Debilitating joint pain: Calcific tendinitis and a correlation with thyroid disorders

Finally. I've been transitioning from T3 only to NDT (Nature-Throid) for nearly four weeks. It has been rough, mostly because of excruciating joint pain.

A couple of years ago I saw a rheumatologist for my persistent joint pain in feet and hands. You could see the bulging joints in some of my fingers. He turned out to be utterly useless, as he diagnosed me, albeit reluctantly, with RA. My labs did not point there, as he admitted, and neither did my actual symptoms. Still, he prescribed a drug that gave me tinnitus after one dose. I still have the tinnitus, though I stopped taking the drug after two days.

I had postulated to him that I thought I had calcific tendinitis. That was disregarded.

Fast forward to last week. I met for the first time with an endocrinologist, though I wasn't hopeful, and am already under the care of a fantastic naturopath. I met with the endo because my pre-diabetic numbers have been slowly rising. I eat really well, no gluten, nightshades, or dairy, and sparing on the sugar. I exercise every day. I'm not overweight.

The endo told me that the Endocrine Society uses only one test, TSH, and that my TSH indicated I shouldn't be medicated at all. I knew this beforehand. I told her about my joint pain, showed her my hands, which are obviously disfigured. She recommended that I see a rheumatologist.

I am seeing an orthopedist next month. Hoping for a definitive diagnosis of hydroxyapatite crystal deposition disease. And, to finally come to my point, I did a search on "correlation between hypothyroidism and calcific tendinitis". Here's the paper I found: ncbi.nlm.nih.gov/pmc/articl...

Thyroid hormones and tendon: current views and future perspectives.

Just wanted to put this information out there. I've experienced traveling "joint pain" for years. This past week I'm in excruciating pain in my knees and shoulders. But I know the pain will end, eventually, after my dose is optimized. Knowledge is power, and I feel powerful today.

-C

9 Replies

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  • I know someone who described the pain as 'travelling'. The eventually were diagnosed as having rheumatoid arthritis.

  • I was tentatively diagnosed with RA. It's not RA, though. Seeing an orthopedist to confirm my self diagnosis.

  • I do hope it's not a chronic condition and it will disappear with proper meds.

  • Hi Corteena - This is interesting. I've had severe joint pain for several years - my shoulders have been the worst. I was (mis)diagnosed with fibromyalgia due to this. Fast forward to early last year when my shoulder pain was just about unbearable. I was waking many times through the night - every time I turned or moved even slightly in my sleep it was excruciating.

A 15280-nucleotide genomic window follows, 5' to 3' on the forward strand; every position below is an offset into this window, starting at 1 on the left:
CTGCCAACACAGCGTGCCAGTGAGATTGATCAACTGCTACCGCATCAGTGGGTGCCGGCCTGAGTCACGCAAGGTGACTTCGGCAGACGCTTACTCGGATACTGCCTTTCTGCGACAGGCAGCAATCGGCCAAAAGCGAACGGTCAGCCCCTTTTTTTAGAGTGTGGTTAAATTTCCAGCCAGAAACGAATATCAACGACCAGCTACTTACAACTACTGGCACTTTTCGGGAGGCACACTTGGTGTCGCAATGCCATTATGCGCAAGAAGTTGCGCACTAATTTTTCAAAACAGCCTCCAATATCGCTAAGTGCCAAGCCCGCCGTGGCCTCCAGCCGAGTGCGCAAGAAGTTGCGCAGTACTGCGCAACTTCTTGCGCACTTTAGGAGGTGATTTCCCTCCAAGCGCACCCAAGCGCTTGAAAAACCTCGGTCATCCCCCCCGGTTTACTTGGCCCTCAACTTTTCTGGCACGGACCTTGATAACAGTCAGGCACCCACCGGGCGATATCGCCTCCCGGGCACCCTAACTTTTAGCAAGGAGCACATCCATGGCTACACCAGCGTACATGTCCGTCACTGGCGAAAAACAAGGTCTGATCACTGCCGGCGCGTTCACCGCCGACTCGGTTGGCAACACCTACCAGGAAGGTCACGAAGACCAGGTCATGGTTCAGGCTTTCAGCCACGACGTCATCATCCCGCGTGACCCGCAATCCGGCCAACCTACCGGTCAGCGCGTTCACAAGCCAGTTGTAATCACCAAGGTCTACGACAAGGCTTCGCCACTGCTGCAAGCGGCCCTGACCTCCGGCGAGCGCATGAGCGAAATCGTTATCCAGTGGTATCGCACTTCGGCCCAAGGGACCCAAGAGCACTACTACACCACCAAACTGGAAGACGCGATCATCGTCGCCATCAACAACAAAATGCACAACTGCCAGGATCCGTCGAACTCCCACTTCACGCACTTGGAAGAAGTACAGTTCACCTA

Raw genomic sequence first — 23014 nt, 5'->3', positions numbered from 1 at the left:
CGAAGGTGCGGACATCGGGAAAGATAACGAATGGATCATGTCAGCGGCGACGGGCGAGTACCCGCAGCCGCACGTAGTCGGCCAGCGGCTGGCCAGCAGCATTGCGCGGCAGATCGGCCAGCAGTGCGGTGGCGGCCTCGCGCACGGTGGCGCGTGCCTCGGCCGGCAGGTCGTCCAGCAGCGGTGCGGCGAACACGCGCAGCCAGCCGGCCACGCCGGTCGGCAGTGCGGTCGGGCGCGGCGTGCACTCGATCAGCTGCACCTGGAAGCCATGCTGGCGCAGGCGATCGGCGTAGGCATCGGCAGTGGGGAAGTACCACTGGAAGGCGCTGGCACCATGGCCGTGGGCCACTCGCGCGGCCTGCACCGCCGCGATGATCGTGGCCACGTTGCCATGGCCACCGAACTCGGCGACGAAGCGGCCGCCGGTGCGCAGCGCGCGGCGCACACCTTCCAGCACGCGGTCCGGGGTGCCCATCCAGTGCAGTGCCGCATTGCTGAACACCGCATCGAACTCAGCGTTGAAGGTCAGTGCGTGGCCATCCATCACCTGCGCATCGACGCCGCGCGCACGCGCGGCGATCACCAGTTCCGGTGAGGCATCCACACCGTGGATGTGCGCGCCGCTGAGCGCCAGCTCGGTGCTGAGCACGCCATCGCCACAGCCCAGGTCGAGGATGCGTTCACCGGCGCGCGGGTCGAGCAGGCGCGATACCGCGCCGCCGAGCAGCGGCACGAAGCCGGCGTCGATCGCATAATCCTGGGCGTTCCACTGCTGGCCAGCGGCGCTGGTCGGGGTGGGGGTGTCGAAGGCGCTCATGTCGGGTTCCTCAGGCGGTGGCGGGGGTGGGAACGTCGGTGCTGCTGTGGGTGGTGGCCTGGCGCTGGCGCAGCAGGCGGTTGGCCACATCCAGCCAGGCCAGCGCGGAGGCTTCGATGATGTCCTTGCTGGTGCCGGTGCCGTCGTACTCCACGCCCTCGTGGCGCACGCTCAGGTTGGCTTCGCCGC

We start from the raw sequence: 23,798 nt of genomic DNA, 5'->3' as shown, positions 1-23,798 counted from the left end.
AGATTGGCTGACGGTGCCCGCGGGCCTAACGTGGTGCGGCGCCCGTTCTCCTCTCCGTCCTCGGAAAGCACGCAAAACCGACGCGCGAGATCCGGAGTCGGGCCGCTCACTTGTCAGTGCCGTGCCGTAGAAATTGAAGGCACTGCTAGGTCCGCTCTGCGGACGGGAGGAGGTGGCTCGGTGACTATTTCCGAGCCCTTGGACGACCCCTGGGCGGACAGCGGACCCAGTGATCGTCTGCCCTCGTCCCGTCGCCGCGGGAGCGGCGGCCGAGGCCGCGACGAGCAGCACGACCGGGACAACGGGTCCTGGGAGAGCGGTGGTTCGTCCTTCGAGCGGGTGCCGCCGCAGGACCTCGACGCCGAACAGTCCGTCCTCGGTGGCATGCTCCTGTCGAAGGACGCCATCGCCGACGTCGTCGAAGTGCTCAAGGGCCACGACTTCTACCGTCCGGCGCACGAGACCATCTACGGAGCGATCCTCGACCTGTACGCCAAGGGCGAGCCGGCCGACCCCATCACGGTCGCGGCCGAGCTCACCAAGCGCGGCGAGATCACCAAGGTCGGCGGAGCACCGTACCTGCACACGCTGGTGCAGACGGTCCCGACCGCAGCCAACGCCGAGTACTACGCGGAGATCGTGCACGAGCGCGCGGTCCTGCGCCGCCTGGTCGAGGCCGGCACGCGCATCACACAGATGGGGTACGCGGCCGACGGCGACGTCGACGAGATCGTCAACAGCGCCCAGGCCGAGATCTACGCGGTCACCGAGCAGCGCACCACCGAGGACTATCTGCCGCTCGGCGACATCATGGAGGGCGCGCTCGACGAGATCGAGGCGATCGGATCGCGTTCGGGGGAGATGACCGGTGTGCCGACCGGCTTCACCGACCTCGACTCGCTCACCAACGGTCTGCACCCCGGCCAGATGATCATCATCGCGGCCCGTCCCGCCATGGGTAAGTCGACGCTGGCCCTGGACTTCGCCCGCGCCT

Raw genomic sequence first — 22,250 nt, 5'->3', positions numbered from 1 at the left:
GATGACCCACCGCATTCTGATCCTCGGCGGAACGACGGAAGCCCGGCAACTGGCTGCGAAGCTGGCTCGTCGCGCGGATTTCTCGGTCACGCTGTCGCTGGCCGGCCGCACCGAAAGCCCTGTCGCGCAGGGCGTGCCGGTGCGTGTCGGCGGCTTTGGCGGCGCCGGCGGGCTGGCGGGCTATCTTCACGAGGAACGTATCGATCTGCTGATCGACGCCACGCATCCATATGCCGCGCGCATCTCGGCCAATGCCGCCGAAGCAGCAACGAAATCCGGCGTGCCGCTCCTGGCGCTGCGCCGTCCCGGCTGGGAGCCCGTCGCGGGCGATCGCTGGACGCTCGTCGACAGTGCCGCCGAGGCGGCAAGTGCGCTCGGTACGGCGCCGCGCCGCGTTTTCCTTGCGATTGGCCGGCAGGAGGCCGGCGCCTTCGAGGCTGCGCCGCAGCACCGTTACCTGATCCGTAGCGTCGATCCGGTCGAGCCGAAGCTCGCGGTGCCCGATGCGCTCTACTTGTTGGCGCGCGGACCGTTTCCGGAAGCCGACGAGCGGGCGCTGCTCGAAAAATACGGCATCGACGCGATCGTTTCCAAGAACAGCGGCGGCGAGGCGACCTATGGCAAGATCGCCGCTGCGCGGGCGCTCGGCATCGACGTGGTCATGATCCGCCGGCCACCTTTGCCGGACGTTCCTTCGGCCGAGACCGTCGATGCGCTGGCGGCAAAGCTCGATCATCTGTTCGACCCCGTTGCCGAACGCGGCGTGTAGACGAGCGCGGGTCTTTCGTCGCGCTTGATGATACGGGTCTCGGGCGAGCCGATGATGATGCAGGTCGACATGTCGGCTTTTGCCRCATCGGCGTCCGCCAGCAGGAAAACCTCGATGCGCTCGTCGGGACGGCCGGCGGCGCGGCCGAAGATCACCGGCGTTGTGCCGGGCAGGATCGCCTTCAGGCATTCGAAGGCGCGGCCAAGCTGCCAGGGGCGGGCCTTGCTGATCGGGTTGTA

So, I finally managed to get my doctor to X-ray my worst shoulder. Suddenly she stopped saying "it's just your fibromyalgia" and sent me for an urgent ultrasound scan. Guess what? Calcific tendonitis in my shoulder. I suspect I have it in my feet and, possibly, knees and ankles too. Thankfully, a steroid injection in that worst shoulder has eased it for now. At least I can move it now, and I can sleep at night. :-)

    I'm convinced there is a link between all this.

  • Yes, I have been convinced, too. This paper is opening up all sorts of ideas in my head on what is related to my form of Hypothyroidism--Hashimoto's. I am thankful that my naturopath is a free thinker and allows me to discuss these ideas at length. I'm deeply distrustful of western-trained physicians who refuse to think out of the box and rely solely on evidence-based medicine, with no room for conjecture.

  • A fascinating article. I've been given foot supports to wear inside my shoes due to severe foot pain and swelling in one foot. I was told my tendons had "overstretched" due to a degree of hypermobility. I also have shoulder pain that wakes me as I turn over in bed. I have always practiced Yoga and tried to keep mobile I spite of the extra weight that piled on once I began taking Levo..

  • The only way you will know for sure is to see an orthopedist. I saw a podiatrist, who took x-rays, but didn't know what to look for, so she was unable to help me. You could see an orthopedist, mention the paper, and ask if what you have could be calcific tendinitis.

    I also was taking a D3 supplement for a while. My most recent labs came back with D3 far above the reference range, so I stopped by taking it. The feet and hand pain and swelling went away within a week.

    I've since read about D3 supplementation, and am now only getting vit D from sun exposure. 15-20 minutes per day via my skin.

  • Thank you for the info. It was an orthopaedic chap who arranged for the foot supports.

  • I'm going to ask for either an ultrasound of my joints or an MRI when I see the orthopedist in June.

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